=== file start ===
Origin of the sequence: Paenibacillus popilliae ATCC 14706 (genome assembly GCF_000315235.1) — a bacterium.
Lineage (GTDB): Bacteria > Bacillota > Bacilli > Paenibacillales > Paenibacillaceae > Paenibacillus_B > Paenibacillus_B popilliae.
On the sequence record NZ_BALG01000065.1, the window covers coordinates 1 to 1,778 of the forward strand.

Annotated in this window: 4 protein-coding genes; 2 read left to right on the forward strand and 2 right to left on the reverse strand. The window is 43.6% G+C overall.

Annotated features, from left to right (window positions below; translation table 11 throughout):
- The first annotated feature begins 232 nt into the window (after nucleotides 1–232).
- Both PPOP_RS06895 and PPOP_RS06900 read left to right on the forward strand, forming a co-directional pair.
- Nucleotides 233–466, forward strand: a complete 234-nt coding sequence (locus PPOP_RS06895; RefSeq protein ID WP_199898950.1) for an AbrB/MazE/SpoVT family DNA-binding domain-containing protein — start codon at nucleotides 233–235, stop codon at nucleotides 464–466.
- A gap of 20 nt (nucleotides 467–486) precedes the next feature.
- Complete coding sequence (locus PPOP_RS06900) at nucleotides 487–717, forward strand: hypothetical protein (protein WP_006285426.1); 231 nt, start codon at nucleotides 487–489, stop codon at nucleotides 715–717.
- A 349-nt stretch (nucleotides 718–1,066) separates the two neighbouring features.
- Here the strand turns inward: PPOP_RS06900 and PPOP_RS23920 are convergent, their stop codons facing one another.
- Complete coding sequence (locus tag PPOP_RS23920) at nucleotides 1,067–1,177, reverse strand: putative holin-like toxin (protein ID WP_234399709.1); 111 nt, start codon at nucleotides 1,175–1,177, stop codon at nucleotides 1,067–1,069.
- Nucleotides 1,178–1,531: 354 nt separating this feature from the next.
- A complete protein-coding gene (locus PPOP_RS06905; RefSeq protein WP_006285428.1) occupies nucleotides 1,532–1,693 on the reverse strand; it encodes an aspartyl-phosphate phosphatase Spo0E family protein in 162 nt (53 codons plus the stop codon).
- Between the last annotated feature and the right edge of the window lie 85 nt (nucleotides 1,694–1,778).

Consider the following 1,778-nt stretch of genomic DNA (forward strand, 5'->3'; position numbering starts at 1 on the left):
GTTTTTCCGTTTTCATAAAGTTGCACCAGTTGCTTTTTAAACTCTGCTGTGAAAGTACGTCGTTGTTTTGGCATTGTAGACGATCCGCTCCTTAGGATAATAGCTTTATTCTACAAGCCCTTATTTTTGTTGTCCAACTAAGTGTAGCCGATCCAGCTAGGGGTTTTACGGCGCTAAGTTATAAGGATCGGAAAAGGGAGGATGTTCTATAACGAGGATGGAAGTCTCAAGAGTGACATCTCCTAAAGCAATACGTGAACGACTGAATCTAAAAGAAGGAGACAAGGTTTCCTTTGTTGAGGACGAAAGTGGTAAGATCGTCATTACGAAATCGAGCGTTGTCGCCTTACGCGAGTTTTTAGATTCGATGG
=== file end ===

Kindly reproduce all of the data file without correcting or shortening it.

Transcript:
Origin of the sequence: Paenibacillus popilliae ATCC 14706 (genome assembly GCF_000315235.1) — a bacterium.
Lineage (GTDB): Bacteria > Bacillota > Bacilli > Paenibacillales > Paenibacillaceae > Paenibacillus_B > Paenibacillus_B popilliae.
On the sequence record NZ_BALG01000065.1, the window covers coordinates 1 to 1,778 of the forward strand.

Annotated in this window: 4 protein-coding genes; 2 read left to right on the forward strand and 2 right to left on the reverse strand. The window is 43.6% G+C overall.

Annotated features, from left to right (window positions below; translation table 11 throughout):
- The first annotated feature begins 232 nt into the window (after nucleotides 1–232).
- Both PPOP_RS06895 and PPOP_RS06900 read left to right on the forward strand, forming a co-directional pair.
- Nucleotides 233–466, forward strand: a complete 234-nt coding sequence (locus PPOP_RS06895; RefSeq protein ID WP_199898950.1) for an AbrB/MazE/SpoVT family DNA-binding domain-containing protein — start codon at nucleotides 233–235, stop codon at nucleotides 464–466.
- A gap of 20 nt (nucleotides 467–486) precedes the next feature.
- Complete coding sequence (locus PPOP_RS06900) at nucleotides 487–717, forward strand: hypothetical protein (protein WP_006285426.1); 231 nt, start codon at nucleotides 487–489, stop codon at nucleotides 715–717.
- A 349-nt stretch (nucleotides 718–1,066) separates the two neighbouring features.
- Here the strand turns inward: PPOP_RS06900 and PPOP_RS23920 are convergent, their stop codons facing one another.
- Complete coding sequence (locus tag PPOP_RS23920) at nucleotides 1,067–1,177, reverse strand: putative holin-like toxin (protein ID WP_234399709.1); 111 nt, start codon at nucleotides 1,175–1,177, stop codon at nucleotides 1,067–1,069.
- Nucleotides 1,178–1,531: 354 nt separating this feature from the next.
- A complete protein-coding gene (locus PPOP_RS06905; RefSeq protein WP_006285428.1) occupies nucleotides 1,532–1,693 on the reverse strand; it encodes an aspartyl-phosphate phosphatase Spo0E family protein in 162 nt (53 codons plus the stop codon).
- Between the last annotated feature and the right edge of the window lie 85 nt (nucleotides 1,694–1,778).

Consider the following 1,778-nt stretch of genomic DNA (forward strand, 5'->3'; position numbering starts at 1 on the left):
GTTTTTCCGTTTTCATAAAGTTGCACCAGTTGCTTTTTAAACTCTGCTGTGAAAGTACGTCGTTGTTTTGGCATTGTAGACGATCCGCTCCTTAGGATAATAGCTTTATTCTACAAGCCCTTATTTTTGTTGTCCAACTAAGTGTAGCCGATCCAGCTAGGGGTTTTACGGCGCTAAGTTATAAGGATCGGAAAAGGGAGGATGTTCTATAACGAGGATGGAAGTCTCAAGAGTGACATCTCCTAAAGCAATACGTGAACGACTGAATCTAAAAGAAGGAGACAAGGTTTCCTTTGTTGAGGACGAAAGTGGTAAGATCGTCATTACGAAATCGAGCGTTGTCGCCTTACGCGAGTTTTTAGATTCGATGG